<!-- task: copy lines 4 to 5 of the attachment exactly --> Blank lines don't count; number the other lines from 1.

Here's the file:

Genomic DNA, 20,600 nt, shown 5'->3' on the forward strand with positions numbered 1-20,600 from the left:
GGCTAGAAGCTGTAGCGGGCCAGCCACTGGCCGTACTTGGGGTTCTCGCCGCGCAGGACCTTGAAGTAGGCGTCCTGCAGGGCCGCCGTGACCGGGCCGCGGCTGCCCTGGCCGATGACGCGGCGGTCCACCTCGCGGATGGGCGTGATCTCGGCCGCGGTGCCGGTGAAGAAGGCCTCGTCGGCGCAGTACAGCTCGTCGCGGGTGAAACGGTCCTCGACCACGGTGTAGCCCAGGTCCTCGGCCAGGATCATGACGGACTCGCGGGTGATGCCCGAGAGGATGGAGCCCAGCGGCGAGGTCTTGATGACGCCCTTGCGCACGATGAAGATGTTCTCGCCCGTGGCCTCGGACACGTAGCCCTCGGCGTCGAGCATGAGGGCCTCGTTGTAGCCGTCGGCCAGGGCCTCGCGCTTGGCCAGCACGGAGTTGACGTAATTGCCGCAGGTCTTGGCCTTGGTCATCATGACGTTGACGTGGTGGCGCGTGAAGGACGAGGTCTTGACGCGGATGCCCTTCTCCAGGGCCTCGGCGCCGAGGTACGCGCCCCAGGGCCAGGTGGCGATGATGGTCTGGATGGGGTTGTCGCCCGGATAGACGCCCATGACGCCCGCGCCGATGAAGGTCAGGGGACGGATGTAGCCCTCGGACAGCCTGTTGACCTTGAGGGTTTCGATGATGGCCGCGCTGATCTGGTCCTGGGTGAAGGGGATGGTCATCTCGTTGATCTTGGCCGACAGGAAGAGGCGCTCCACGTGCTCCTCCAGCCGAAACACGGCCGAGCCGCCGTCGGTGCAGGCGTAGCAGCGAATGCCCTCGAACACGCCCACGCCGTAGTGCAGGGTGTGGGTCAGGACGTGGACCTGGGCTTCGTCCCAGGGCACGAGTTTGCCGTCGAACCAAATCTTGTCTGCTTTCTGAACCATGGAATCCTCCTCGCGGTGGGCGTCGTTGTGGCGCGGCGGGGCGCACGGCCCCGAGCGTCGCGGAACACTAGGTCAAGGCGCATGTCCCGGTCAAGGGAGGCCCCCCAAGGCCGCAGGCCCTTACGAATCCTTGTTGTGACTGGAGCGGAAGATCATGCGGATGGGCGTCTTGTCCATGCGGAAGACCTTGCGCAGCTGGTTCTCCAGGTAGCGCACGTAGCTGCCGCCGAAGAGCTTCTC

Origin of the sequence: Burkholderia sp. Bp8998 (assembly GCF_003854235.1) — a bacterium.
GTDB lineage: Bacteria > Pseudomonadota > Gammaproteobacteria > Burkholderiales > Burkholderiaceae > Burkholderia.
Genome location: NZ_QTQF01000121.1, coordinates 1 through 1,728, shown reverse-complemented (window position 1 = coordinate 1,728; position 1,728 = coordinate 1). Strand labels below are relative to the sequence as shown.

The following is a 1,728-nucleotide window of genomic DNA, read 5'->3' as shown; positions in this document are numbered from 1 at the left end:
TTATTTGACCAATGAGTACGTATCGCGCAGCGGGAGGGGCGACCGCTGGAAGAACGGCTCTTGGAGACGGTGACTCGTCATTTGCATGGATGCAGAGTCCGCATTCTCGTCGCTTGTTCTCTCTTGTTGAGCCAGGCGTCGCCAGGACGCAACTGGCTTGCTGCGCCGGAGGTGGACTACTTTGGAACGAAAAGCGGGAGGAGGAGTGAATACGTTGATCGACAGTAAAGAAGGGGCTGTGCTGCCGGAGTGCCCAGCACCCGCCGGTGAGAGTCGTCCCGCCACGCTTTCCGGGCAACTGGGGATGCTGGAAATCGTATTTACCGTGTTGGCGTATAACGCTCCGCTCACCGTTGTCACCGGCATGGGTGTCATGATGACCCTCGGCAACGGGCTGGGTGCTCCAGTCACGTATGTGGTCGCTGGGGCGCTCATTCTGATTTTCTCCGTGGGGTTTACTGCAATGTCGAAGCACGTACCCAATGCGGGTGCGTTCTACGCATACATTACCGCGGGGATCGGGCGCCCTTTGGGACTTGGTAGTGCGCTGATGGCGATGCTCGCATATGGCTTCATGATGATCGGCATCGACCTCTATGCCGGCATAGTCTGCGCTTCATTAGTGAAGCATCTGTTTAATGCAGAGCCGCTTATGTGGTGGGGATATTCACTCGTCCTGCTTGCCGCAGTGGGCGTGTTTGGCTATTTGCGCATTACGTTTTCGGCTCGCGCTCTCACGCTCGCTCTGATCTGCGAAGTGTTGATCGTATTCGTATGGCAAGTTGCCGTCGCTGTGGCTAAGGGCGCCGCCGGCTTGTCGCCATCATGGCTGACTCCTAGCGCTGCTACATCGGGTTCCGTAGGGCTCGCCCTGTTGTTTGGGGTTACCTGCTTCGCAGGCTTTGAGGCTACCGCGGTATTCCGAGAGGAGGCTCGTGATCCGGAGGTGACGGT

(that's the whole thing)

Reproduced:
GTDB lineage: Bacteria > Pseudomonadota > Gammaproteobacteria > Burkholderiales > Burkholderiaceae > Burkholderia.
Genome location: NZ_QTQF01000121.1, coordinates 1 through 1,728, shown reverse-complemented (window position 1 = coordinate 1,728; position 1,728 = coordinate 1). Strand labels below are relative to the sequence as shown.